Whether you are detangling matted hair after taking out your braids or other protective styles, or prepping your Afro for that much needed shampoo, we all share a common goal; to detangle doing as little damage to our precious crowns as possible! Ok, I admit this is not always achievable but as someone with tight curls and hair prone to dryness and breakage, zero damage is something I keep striving for. I have experimented a lot and am still constantly learning and tweaking my technique, but unfortunately we all have to go through this process of personal discovery. I should point out there is no right or wrong way to detangle your hair. All of our Afros are different with varying degrees of kinks and curls, so there isn’t one special method that works for everyone in all situations, but we all need patience and arm strength.
Wet and Condition Hair
Detangling dry hair isn’t really an option for me. If I were to try, at the end of the ordeal all I’d be left holding would be a lot of my still-tangled hair that had broken off in clumps. I have to wet my hair thoroughly, therefore, my best detangling always happens in the shower on washday with my hair saturated with conditioner. This provides lubrication and slip to my hair. However, wet hair can break easily so just be sure to be very gentle.
Divide and Conquer
I split my scalp into four sections and tackle each area of hair separately. This makes the whole process a lot more manageable and ensures I don’t feel overwhelmed! When wetting I gently work my fingers through my hair and when I come across knots I work them out in stages starting from the tips working towards the root. I gently and slowly detangle as much as possible and if I am particularly matted I sometimes use hair oil prior to shampooing that adds a bit more strength and slip to my strands.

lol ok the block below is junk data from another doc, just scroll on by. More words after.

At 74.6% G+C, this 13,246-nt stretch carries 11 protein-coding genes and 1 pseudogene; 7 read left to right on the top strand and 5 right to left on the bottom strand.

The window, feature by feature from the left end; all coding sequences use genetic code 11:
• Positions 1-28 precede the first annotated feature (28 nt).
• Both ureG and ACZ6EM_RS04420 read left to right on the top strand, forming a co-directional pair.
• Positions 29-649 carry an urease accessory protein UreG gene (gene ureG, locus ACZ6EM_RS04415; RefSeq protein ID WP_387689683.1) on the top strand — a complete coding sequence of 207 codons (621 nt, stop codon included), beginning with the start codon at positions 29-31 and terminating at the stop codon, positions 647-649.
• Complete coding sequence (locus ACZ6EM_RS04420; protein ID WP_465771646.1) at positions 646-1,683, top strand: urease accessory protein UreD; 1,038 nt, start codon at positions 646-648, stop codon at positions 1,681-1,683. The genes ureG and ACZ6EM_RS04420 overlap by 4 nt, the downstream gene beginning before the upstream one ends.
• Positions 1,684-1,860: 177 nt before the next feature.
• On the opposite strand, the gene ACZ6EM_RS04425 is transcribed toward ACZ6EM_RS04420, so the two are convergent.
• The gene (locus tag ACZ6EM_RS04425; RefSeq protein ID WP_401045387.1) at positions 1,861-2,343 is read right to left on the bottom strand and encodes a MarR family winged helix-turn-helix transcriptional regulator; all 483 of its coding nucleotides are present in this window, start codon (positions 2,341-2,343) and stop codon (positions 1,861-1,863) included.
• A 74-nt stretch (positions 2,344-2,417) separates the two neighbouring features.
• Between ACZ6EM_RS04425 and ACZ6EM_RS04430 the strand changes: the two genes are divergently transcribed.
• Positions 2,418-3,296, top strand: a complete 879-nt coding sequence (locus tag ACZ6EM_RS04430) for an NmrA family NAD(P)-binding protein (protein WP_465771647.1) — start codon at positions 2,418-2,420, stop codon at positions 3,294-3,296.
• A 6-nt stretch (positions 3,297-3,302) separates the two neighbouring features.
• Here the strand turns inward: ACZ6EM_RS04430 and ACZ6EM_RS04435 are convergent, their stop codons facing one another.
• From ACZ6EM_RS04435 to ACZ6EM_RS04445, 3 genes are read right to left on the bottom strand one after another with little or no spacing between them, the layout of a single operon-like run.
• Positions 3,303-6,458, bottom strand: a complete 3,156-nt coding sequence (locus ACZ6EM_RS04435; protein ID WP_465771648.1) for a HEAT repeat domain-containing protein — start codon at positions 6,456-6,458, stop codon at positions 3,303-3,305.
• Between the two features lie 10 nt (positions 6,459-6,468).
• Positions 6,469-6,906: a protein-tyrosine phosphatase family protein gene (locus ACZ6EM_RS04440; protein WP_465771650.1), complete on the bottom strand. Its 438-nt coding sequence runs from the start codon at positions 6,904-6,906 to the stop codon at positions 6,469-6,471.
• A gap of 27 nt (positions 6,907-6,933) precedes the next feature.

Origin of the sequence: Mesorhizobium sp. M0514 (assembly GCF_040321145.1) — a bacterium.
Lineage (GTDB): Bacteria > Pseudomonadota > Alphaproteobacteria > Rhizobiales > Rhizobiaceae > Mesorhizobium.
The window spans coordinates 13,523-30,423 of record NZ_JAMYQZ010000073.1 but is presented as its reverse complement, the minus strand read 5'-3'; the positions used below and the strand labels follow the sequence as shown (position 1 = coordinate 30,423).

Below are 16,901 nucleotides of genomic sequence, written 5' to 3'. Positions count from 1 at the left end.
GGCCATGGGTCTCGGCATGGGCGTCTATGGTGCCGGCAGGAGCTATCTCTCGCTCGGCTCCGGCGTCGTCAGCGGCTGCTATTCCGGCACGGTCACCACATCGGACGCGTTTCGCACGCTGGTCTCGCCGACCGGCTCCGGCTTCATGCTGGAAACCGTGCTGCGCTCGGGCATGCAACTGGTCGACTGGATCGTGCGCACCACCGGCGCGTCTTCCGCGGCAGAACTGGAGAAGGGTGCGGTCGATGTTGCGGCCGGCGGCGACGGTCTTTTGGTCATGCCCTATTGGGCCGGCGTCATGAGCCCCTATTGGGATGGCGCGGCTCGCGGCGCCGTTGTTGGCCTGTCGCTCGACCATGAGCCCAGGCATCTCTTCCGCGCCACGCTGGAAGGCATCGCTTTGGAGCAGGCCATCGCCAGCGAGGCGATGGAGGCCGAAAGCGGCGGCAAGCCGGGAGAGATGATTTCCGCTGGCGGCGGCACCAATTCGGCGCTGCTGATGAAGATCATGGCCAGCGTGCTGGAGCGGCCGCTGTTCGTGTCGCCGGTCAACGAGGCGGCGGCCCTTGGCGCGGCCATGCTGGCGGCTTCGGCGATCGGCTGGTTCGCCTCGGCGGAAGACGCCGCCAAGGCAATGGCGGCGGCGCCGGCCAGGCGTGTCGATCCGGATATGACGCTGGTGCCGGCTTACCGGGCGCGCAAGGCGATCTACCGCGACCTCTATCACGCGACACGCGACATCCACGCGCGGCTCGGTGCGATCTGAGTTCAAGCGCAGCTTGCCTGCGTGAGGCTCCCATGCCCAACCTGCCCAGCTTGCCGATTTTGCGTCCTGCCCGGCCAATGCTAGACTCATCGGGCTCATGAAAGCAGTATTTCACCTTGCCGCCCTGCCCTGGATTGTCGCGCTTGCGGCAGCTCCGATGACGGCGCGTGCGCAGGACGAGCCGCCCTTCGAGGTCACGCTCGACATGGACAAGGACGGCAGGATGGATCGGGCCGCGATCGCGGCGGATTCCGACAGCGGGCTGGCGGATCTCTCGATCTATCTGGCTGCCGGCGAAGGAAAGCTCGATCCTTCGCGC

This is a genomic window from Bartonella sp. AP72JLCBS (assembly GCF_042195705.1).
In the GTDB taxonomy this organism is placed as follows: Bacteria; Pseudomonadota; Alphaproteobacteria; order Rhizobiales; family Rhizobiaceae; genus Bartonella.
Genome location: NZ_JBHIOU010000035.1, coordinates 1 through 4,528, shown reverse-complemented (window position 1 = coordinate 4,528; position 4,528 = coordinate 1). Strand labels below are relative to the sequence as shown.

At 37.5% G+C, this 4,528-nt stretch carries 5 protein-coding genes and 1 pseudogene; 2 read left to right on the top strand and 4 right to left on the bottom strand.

It’s important to detangle again after shampooing. I apply my homemade oil treatment which means my afro is now lubricated enough to be carefully combed with a wide tooth comb. Any big tangles are worked through again with fingers, but then I switch back to the comb which also helps all my strands get a good covering of product. I love using my Tangle Teezer to pick up the tiny knots and any shed hairs. Be sure to properly clean any combs and brushes you use as this will help you detangle effectively next time.
Keeping Regular is Key
Don’t neglect a regular, proper detangle as knots can build up super quickly. If we didn’t detangle and could graph the amount of hair knot creation in an average afro, I bet the amount of knots would increase exponentially over time; I swear knots breed and make knot babies!
Make sure that you are always gentle when detangling your hair. Don’t rush the process, as that can cause you to be too rough which in turn will cause breakage and damage. And be extra careful with your ends as they are the most fragile. Treat your crown with the respect it deserves.
As always, fro stay strong.x